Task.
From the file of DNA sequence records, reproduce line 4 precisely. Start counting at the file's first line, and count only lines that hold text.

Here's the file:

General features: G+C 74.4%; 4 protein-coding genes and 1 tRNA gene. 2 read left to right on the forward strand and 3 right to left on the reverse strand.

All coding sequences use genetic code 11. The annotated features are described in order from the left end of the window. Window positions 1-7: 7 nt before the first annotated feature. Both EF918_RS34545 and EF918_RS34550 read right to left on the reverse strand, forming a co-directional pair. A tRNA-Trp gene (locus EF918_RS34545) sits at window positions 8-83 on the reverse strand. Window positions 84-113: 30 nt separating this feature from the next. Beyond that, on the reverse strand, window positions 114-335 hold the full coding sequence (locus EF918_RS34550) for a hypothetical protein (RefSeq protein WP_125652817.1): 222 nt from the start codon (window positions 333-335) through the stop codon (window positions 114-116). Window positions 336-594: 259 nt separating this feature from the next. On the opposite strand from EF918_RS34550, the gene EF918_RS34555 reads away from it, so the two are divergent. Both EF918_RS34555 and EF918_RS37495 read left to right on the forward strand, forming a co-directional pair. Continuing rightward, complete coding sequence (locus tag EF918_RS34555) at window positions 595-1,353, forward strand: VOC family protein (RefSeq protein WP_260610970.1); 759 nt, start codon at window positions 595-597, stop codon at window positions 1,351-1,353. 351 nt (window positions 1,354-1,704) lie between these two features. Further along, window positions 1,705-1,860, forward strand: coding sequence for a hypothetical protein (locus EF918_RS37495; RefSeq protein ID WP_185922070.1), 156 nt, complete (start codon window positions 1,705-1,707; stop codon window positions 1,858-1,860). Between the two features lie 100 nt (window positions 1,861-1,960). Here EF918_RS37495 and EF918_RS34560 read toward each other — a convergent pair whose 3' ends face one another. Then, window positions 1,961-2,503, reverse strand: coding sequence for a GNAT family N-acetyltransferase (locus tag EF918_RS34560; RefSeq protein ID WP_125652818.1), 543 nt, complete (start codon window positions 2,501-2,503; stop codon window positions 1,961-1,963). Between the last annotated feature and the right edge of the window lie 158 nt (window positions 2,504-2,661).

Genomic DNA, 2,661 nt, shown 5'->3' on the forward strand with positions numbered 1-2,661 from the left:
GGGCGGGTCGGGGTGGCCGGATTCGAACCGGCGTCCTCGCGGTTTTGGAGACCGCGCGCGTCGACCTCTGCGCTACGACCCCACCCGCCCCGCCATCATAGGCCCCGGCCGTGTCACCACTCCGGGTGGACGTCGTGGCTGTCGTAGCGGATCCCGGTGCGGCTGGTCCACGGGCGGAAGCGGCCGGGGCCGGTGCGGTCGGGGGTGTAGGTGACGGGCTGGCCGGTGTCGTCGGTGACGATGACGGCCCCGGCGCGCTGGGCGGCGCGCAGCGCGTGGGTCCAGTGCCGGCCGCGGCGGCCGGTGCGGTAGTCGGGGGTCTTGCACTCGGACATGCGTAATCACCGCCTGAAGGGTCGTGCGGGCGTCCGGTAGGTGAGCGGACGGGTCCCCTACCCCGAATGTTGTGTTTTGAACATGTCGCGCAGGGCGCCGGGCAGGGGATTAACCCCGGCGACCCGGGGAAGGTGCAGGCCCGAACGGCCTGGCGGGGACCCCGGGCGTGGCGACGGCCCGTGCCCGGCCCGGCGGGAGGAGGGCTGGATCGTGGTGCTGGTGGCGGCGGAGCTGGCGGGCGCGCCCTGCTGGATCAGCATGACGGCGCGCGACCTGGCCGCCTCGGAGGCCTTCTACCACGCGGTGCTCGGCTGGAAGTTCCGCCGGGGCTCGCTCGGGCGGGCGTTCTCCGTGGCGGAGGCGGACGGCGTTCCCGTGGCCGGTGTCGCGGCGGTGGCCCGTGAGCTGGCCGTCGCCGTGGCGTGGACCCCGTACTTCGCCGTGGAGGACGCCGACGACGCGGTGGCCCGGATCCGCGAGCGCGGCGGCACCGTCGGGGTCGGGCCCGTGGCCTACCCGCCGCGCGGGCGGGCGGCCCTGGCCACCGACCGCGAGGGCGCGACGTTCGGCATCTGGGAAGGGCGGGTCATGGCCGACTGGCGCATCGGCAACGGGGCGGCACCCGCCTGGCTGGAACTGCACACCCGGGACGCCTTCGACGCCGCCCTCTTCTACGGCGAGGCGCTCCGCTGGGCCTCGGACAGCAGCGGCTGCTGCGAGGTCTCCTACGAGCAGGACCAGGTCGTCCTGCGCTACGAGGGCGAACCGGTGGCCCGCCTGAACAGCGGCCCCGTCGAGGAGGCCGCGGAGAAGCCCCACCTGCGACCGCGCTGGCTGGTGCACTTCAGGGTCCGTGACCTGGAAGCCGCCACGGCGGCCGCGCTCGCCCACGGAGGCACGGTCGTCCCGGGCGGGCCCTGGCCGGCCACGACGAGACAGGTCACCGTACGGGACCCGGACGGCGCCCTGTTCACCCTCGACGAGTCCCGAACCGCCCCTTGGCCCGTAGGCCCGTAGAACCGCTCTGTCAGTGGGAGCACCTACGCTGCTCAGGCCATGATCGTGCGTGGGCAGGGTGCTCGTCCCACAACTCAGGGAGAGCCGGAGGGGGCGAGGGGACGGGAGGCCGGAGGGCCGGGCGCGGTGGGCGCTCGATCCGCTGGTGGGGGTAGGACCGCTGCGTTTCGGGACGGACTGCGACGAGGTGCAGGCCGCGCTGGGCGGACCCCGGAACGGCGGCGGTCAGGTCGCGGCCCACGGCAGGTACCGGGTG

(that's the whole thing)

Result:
GGGCGGGTCGGGGTGGCCGGATTCGAACCGGCGTCCTCGCGGTTTTGGAGACCGCGCGCGTCGACCTCTGCGCTACGACCCCACCCGCCCCGCCATCATAGGCCCCGGCCGTGTCACCACTCCGGGTGGACGTCGTGGCTGTCGTAGCGGATCCCGGTGCGGCTGGTCCACGGGCGGAAGCGGCCGGGGCCGGTGCGGTCGGGGGTGTAGGTGACGGGCTGGCCGGTGTCGTCGGTGACGATGACGGCCCCGGCGCGCTGGGCGGCGCGCAGCGCGTGGGTCCAGTGCCGGCCGCGGCGGCCGGTGCGGTAGTCGGGGGTCTTGCACTCGGACATGCGTAATCACCGCCTGAAGGGTCGTGCGGGCGTCCGGTAGGTGAGCGGACGGGTCCCCTACCCCGAATGTTGTGTTTTGAACATGTCGCGCAGGGCGCCGGGCAGGGGATTAACCCCGGCGACCCGGGGAAGGTGCAGGCCCGAACGGCCTGGCGGGGACCCCGGGCGTGGCGACGGCCCGTGCCCGGCCCGGCGGGAGGAGGGCTGGATCGTGGTGCTGGTGGCGGCGGAGCTGGCGGGCGCGCCCTGCTGGATCAGCATGACGGCGCGCGACCTGGCCGCCTCGGAGGCCTTCTACCACGCGGTGCTCGGCTGGAAGTTCCGCCGGGGCTCGCTCGGGCGGGCGTTCTCCGTGGCGGAGGCGGACGGCGTTCCCGTGGCCGGTGTCGCGGCGGTGGCCCGTGAGCTGGCCGTCGCCGTGGCGTGGACCCCGTACTTCGCCGTGGAGGACGCCGACGACGCGGTGGCCCGGATCCGCGAGCGCGGCGGCACCGTCGGGGTCGGGCCCGTGGCCTACCCGCCGCGCGGGCGGGCGGCCCTGGCCACCGACCGCGAGGGCGCGACGTTCGGCATCTGGGAAGGGCGGGTCATGGCCGACTGGCGCATCGGCAACGGGGCGGCACCCGCCTGGCTGGAACTGCACACCCGGGACGCCTTCGACGCCGCCCTCTTCTACGGCGAGGCGCTCCGCTGGGCCTCGGACAGCAGCGGCTGCTGCGAGGTCTCCTACGAGCAGGACCAGGTCGTCCTGCGCTACGAGGGCGAACCGGTGGCCCGCCTGAACAGCGGCCCCGTCGAGGAGGCCGCGGAGAAGCCCCACCTGCGACCGCGCTGGCTGGTGCACTTCAGGGTCCGTGACCTGGAAGCCGCCACGGCGGCCGCGCTCGCCCACGGAGGCACGGTCGTCCCGGGCGGGCCCTGGCCGGCCACGACGAGACAGGTCACCGTACGGGACCCGGACGGCGCCCTGTTCACCCTCGACGAGTCCCGAACCGCCCCTTGGCCCGTAGGCCCGTAGAACCGCTCTGTCAGTGGGAGCACCTACGCTGCTCAGGCCATGATCGTGCGTGGGCAGGGTGCTCGTCCCACAACTCAGGGAGAGCCGGAGGGGGCGAGGGGACGGGAGGCCGGAGGGCCGGGCGCGGTGGGCGCTCGATCCGCTGGTGGGGGTAGGACCGCTGCGTTTCGGGACGGACTGCGACGAGGTGCAGGCCGCGCTGGGCGGACCCCGGAACGGCGGCGGTCAGGTCGCGGCCCACGGCAGGTACCGGGTG